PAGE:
The Purist / Non-Purist Controversy

Periodically, the age-old discussion arises among writers regarding whether one should write only what he wants to write or whether one should write what a magazine, book publisher, or client needs. On the one hand, writing purists will say that to write anything other than what one wants to write is to compromise. On the other hand, writing non-purists will say that the job of the writer is to meet a client’s need, regardless of the writer’s desire to write the piece. 

I think the truth lies somewhere in between. While we all would love to write only what we want to write, if we plan to make a living from our writing we will often be called upon to write what our client needs. For example, I’ve written things from press releases, to résumés, to bank shareholder letters in order to earn a living from my writing. While I don’t dislike doing this type of writing and, in fact, often find it quite interesting, I much prefer writing fiction and poetry. But fiction and poetry do not yet bring in enough income for me to earn a living from that type of writing alone. 

What are your thoughts on this seemingly never-ending writing controversy? Are you a writing purist or non-purist?

 

Blessings, 

MaryAnn

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5 thoughts on “The Purist / Non-Purist Controversy

  1. I’m a purist at hear MaryAnn with a mild non-purist streak. I began my writing career writing about interior design. This was by choice because I loved and worked in that field.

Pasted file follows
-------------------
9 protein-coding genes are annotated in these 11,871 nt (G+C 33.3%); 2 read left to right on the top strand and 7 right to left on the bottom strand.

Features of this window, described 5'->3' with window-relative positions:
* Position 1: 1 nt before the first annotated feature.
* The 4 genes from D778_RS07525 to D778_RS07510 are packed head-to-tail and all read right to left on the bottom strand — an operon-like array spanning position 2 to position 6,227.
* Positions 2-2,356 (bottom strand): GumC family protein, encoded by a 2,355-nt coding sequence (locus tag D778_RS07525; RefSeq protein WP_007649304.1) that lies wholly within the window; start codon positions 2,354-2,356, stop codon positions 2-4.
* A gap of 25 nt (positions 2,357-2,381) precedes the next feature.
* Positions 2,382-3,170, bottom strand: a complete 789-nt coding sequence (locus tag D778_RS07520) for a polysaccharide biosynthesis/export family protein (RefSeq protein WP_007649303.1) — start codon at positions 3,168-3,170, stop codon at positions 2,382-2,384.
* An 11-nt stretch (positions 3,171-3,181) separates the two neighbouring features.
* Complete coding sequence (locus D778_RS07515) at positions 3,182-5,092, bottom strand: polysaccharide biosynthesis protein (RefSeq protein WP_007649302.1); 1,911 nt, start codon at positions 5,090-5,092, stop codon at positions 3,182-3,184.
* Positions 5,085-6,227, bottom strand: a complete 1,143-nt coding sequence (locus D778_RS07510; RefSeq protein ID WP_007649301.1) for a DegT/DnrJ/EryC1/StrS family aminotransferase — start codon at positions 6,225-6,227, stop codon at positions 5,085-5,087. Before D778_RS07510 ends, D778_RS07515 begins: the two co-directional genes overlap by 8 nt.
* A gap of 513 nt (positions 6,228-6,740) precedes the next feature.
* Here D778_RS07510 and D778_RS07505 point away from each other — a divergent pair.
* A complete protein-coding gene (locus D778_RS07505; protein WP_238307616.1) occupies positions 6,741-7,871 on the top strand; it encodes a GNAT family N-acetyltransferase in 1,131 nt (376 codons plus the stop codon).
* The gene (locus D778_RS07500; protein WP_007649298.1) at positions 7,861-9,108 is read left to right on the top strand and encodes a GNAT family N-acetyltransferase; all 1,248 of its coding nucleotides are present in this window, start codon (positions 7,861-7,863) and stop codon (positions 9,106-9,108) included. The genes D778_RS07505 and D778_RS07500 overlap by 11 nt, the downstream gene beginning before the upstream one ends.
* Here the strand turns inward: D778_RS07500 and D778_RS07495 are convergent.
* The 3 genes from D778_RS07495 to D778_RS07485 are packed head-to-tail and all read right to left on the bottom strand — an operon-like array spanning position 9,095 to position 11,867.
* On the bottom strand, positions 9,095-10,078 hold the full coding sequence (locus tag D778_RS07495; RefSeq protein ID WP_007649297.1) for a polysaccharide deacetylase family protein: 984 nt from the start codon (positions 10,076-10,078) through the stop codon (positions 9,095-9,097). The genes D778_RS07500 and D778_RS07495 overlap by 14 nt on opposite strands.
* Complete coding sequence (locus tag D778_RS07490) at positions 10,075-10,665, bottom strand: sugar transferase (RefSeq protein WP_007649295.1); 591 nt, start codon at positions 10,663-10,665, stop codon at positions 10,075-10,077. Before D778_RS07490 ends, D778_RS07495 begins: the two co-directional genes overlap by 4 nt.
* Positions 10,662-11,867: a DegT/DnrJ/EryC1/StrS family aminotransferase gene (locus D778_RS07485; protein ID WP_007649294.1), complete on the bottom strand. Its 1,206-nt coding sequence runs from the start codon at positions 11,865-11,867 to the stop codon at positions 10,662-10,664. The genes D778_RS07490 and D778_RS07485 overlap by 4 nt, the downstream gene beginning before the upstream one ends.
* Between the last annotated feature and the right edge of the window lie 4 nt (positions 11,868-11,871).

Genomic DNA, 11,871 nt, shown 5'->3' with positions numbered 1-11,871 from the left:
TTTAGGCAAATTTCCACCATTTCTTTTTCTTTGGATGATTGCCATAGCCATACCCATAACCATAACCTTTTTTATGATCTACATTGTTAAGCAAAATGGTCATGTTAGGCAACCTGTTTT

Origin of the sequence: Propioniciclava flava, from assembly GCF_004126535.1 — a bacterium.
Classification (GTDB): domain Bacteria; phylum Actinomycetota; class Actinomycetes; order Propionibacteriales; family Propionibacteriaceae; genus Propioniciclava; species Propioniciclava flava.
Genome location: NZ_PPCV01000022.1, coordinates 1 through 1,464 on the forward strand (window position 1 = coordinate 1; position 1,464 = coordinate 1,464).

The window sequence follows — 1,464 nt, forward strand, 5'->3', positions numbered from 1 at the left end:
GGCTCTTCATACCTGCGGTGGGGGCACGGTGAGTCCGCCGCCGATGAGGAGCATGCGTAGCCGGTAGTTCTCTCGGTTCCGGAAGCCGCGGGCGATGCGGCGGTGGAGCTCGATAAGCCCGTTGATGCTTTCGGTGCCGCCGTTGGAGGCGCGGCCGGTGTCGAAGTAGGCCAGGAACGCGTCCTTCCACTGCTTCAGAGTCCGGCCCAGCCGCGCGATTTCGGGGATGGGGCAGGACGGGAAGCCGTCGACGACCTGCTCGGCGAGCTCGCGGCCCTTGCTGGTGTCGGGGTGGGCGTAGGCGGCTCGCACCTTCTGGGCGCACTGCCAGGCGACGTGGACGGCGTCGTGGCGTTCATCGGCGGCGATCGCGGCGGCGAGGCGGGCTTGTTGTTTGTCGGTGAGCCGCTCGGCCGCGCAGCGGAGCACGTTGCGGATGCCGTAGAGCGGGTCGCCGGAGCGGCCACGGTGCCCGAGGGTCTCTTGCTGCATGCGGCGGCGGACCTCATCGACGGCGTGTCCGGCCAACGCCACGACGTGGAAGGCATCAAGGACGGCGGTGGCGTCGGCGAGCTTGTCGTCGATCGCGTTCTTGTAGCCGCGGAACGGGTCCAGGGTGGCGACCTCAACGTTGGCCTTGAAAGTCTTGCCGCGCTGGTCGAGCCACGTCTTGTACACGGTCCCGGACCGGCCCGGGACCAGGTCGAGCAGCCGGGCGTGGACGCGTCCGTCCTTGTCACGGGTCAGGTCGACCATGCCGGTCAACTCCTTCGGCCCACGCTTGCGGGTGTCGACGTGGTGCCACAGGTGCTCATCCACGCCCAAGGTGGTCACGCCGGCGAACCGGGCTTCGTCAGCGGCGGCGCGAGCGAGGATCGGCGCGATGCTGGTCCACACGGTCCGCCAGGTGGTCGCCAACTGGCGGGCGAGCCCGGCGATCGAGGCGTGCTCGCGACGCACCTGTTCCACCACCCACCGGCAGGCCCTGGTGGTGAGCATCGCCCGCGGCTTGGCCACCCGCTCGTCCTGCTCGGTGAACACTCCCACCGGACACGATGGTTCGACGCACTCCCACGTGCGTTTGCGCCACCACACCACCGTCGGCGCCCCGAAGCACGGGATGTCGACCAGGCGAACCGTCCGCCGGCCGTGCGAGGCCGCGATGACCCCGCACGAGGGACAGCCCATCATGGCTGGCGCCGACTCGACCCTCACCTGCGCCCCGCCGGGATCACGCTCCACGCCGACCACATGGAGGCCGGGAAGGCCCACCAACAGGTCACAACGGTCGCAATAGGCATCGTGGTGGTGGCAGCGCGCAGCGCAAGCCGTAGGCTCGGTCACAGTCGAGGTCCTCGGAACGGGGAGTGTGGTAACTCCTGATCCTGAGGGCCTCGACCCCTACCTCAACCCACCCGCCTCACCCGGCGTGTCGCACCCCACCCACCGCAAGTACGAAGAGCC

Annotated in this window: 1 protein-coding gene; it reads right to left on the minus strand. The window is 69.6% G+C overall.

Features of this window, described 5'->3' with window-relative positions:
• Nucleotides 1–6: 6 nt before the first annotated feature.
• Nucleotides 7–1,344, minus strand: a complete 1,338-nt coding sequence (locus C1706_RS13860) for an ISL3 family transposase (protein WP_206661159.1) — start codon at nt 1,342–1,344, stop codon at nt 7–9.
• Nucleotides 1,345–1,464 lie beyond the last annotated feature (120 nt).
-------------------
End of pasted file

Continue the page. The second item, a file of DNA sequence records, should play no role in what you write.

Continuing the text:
When I re-discovered my heart’s passion and found my true voice,I slipped into the lifestyle/life skills/inspirational/motivational/self-improvement niche.

    So far, I have been blessed with the privilege and freedom to write on topics I am passionate about.

    The experiences in my writing career might have spoiled me but although it might be difficult to have to write something else, I believe my non-purist streak will rise to the occasion.

    Like you, I believe that compromise and balance can find a happy place between the two. The key is to be open, willing and flexible.

    April 22, 2009 at 8:11 AM

  2. I’d love to be a writing non-purist, i.e., have someone pay me to write! I’ve looked for writing gigs without notable success (aside from one years ago for a friend who wanted a “romance” resume, which, ultimately, led him to his wife, so I guess I didn’t do too badly, since they’re happy together).

    In the meantime, I’m trying to do a blend: writing to the inspirational romance “formula” while staying true to the characters and the setting. I’ve had one rejection from this so far. I’ll keep you posted on the rest.

    Whenever I consider the pros and cons of writing for profit, I remember a couple of verses: “Whatever your hand finds to do, do it with your might.” And “Whatever you do, do it heartily, as unto the Lord.” (My transliteration.) Also, “The workman is worthy of his hire.” (I like to think of that as something like this: “The work you do is valuable, and so are you.”)

    I hope this helps anyone who has been waffling between the desire to write for pure joy (which we should still do!) and writing what someone needs, for pay. We should do both, for pay to feed ourselves and to support the writing that we love to write!

    April 22, 2009 at 11:35 AM

  3. I’ll write on assignment as long as I’ve prayed and have a peace in my heart. I won’t support or write for any periodical that makes me compromise my convictions.

    At the moment, my opportunities to do non-purist writing are limited. When something does come up, I use it as an opportunity to improve my skills.

    Great post!

    Blessings,
    Susan 🙂

    April 22, 2009 at 6:37 PM

  4. I’m inbetween, but I’m also a little off the writing track here. I write what I love to write … but supplement myself with editing work.

    April 24, 2009 at 8:53 AM